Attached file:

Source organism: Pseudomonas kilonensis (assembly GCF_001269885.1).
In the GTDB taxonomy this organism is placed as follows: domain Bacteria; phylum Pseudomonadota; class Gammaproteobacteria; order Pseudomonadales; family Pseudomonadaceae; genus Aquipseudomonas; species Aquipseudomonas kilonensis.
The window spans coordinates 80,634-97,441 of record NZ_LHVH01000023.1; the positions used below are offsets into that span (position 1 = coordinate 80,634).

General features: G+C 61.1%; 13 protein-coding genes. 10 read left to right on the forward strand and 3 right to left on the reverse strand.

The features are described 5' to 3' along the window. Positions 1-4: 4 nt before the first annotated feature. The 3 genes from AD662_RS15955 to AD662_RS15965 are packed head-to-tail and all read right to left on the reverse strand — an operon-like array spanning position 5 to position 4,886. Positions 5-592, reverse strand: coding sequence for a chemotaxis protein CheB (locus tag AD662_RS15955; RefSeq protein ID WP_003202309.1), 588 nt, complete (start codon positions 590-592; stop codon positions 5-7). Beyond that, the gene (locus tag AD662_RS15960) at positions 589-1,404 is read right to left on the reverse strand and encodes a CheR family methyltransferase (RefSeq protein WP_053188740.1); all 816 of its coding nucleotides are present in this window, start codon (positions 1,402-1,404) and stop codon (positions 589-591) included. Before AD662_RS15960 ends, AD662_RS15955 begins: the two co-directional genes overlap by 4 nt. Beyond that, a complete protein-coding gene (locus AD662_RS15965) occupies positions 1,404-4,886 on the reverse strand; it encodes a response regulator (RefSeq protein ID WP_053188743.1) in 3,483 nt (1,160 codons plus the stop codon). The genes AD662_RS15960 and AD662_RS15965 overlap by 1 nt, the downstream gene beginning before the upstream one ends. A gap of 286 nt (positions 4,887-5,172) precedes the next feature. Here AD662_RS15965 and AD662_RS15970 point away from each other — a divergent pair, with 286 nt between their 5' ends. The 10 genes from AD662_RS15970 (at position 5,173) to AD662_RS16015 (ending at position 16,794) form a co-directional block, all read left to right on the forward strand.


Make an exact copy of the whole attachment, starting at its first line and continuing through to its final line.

Source organism: Pseudomonas kilonensis (assembly GCF_001269885.1).
In the GTDB taxonomy this organism is placed as follows: domain Bacteria; phylum Pseudomonadota; class Gammaproteobacteria; order Pseudomonadales; family Pseudomonadaceae; genus Aquipseudomonas; species Aquipseudomonas kilonensis.
The window spans coordinates 80,634-97,441 of record NZ_LHVH01000023.1; the positions used below are offsets into that span (position 1 = coordinate 80,634).

General features: G+C 61.1%; 13 protein-coding genes. 10 read left to right on the forward strand and 3 right to left on the reverse strand.

The features are described 5' to 3' along the window. Positions 1-4: 4 nt before the first annotated feature. The 3 genes from AD662_RS15955 to AD662_RS15965 are packed head-to-tail and all read right to left on the reverse strand — an operon-like array spanning position 5 to position 4,886. Positions 5-592, reverse strand: coding sequence for a chemotaxis protein CheB (locus tag AD662_RS15955; RefSeq protein ID WP_003202309.1), 588 nt, complete (start codon positions 590-592; stop codon positions 5-7). Beyond that, the gene (locus tag AD662_RS15960) at positions 589-1,404 is read right to left on the reverse strand and encodes a CheR family methyltransferase (RefSeq protein WP_053188740.1); all 816 of its coding nucleotides are present in this window, start codon (positions 1,402-1,404) and stop codon (positions 589-591) included. Before AD662_RS15960 ends, AD662_RS15955 begins: the two co-directional genes overlap by 4 nt. Beyond that, a complete protein-coding gene (locus AD662_RS15965) occupies positions 1,404-4,886 on the reverse strand; it encodes a response regulator (RefSeq protein ID WP_053188743.1) in 3,483 nt (1,160 codons plus the stop codon). The genes AD662_RS15960 and AD662_RS15965 overlap by 1 nt, the downstream gene beginning before the upstream one ends. A gap of 286 nt (positions 4,887-5,172) precedes the next feature. Here AD662_RS15965 and AD662_RS15970 point away from each other — a divergent pair, with 286 nt between their 5' ends. The 10 genes from AD662_RS15970 (at position 5,173) to AD662_RS16015 (ending at position 16,794) form a co-directional block, all read left to right on the forward strand.